When we drove up to Little Ripples a couple days ago, I got a little choked up seeing the buildings for the very first time in person. Sure, I had seen photographs numerous times, but being at our preschool gave me such a sense of pride in i-ACT. When we got out of the car and started walking around, the sounds of students could immediately be heard floating out each of the six classrooms, and oh, what beautiful sounds they were. At this point, I got teary-eyed because the different learning activities that we could hear throughout the school grounds just really made Little Ripples sound like….a school. Later on, I played with some of the kids – well, a lot of the kids, actually, because they were all so curious and excited about the visitors – and it was great fun to have them crowded around and imitating every gesture I was making and repeating every word I was saying.
That first day in Goz Amer, we also walked through the camp and saw a preschool kiosk (which is basically a round concrete platform underneath a straw roof), as well as a primary school located between the two newest blocks (which house the newest refugee arrivals). This primary school currently has classrooms constructed of plastic sheeting.
The next day, we began our in-depth training of our Little Ripples assessment team, whose members I had met the day before for the first time. We continued our training yesterday, and by the time we sent the team members home I felt confident of their capabilities and very proud of their hard work. We still have another day-and-a-half of training, but I am happy to have such a strong assessment team, and one that we can trust to do accurate assessments while we are not here.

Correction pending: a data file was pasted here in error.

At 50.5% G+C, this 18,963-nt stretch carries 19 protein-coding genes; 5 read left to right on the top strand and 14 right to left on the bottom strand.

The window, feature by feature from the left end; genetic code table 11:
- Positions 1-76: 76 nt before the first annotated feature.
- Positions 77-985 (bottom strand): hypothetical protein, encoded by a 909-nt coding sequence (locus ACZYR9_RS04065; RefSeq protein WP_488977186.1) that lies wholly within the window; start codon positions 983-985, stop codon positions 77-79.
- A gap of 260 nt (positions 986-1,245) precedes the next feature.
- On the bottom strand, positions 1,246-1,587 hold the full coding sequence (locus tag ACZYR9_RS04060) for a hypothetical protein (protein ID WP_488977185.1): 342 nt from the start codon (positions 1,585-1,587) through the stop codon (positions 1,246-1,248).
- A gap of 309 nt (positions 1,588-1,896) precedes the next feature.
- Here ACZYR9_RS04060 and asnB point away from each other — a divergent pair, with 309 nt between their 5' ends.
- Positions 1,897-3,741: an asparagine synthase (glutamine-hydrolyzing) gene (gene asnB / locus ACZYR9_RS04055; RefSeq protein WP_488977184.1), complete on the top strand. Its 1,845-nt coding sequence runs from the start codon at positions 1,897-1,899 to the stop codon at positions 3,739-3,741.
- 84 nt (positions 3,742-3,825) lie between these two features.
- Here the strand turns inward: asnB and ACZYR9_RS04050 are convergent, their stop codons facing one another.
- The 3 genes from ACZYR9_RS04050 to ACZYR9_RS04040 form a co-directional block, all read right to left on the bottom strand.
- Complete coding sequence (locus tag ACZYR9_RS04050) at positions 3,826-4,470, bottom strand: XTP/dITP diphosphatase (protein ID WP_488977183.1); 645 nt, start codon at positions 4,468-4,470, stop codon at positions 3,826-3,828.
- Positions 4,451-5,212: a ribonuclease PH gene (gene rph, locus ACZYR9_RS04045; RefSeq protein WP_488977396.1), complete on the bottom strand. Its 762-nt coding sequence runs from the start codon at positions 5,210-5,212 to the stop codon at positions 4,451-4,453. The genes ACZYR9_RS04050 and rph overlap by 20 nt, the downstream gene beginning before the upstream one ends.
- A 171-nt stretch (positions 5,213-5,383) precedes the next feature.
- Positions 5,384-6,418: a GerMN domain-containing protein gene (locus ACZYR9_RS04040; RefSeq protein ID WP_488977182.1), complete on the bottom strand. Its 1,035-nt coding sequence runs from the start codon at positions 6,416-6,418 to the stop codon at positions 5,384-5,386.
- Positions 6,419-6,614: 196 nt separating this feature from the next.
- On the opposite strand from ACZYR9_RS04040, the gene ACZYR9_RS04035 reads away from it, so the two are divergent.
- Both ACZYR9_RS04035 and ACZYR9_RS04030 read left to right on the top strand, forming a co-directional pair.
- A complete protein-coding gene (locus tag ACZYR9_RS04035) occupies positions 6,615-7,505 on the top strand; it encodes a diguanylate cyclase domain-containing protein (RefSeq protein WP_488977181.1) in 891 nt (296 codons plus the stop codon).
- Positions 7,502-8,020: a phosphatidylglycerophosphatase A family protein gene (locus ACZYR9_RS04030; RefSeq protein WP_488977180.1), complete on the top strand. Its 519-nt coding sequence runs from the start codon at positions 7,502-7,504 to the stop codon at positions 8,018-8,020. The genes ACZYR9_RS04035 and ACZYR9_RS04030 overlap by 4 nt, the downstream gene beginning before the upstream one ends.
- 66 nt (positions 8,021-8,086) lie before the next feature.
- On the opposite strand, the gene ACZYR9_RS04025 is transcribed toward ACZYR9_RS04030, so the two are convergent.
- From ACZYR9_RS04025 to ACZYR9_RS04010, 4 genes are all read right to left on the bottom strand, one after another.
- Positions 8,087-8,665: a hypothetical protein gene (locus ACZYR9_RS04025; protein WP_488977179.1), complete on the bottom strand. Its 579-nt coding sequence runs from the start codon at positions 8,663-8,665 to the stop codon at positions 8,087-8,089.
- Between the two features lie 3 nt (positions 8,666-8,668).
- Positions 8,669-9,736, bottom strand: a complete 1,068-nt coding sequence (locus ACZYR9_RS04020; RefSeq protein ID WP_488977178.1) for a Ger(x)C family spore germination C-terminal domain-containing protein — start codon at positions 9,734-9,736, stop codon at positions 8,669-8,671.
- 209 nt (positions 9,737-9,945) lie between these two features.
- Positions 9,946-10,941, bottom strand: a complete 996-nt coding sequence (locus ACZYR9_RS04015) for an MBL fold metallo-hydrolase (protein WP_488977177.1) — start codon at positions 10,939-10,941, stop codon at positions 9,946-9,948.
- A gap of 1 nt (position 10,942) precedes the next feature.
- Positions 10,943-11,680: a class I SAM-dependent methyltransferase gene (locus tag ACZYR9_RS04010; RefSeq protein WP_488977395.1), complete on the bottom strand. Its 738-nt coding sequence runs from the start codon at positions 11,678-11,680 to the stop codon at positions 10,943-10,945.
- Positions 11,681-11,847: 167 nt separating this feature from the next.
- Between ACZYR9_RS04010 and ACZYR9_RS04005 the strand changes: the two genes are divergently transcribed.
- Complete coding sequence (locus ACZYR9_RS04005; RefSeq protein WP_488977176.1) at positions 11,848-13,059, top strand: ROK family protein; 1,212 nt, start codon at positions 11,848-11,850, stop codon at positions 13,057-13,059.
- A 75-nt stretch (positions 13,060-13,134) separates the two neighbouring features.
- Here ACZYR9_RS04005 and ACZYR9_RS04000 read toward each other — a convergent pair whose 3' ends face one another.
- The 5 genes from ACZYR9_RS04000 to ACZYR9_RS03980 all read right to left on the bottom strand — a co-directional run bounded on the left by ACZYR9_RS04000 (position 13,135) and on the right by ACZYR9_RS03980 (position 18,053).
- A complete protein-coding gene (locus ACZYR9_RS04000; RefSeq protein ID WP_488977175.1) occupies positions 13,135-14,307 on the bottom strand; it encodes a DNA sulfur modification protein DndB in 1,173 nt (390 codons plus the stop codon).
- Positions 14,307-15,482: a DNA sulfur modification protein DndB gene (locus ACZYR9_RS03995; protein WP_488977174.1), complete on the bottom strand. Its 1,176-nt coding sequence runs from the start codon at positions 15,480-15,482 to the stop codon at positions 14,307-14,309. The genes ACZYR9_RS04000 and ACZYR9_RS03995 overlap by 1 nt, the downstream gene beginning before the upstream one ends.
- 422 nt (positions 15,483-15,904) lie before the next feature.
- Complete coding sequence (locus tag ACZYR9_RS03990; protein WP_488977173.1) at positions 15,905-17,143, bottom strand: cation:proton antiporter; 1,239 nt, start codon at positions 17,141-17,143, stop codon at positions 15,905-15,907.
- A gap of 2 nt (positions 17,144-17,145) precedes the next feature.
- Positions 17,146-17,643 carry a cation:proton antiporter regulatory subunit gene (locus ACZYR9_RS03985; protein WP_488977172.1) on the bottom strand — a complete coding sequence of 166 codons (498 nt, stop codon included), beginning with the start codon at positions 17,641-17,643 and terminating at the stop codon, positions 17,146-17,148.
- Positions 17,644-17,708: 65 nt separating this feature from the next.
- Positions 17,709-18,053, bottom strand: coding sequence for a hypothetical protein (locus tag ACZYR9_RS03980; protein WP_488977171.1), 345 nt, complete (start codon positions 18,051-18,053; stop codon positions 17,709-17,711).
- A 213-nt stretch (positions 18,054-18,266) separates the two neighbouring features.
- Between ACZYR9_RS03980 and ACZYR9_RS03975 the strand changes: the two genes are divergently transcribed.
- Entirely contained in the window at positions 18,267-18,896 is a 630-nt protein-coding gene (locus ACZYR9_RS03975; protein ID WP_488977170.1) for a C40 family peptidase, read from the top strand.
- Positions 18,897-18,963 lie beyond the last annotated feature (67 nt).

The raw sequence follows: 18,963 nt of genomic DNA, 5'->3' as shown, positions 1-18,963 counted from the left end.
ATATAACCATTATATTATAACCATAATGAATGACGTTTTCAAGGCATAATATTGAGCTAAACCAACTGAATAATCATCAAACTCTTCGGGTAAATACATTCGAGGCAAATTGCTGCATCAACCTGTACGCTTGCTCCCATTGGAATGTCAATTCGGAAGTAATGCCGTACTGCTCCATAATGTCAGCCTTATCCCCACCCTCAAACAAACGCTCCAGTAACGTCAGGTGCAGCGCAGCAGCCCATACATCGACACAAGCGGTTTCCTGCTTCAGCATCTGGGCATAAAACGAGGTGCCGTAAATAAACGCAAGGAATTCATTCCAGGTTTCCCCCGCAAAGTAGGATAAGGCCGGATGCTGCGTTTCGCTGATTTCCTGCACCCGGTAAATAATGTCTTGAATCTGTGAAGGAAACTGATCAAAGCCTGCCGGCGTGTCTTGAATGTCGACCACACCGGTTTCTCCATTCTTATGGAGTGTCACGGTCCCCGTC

The day second day we went to Goz Amer, we witnessed the immediate aftermath of a fire that burned 33 homes. That was a difficult sight, especially when we saw the pile of burned sorghum that was unable to be salvaged. All I could think was, “the food, the food that they already have so little of…” Although it was inspiring to learn how tons of people come out and help put out a fire when there is one, I couldn’t help but notice the absence of services that we at home have: Where was the fire department? Where were the ambulances and the police cars? These are luxuries not found in refugee camps. The only concrete assistance they receive is from themselves. There seems to be a problem if fires like the one we saw are not an uncommon occurrence in these camps. Perhaps one fire wouldn’t raze such a high number of homes if the homes weren’t so crowded and smushed together.
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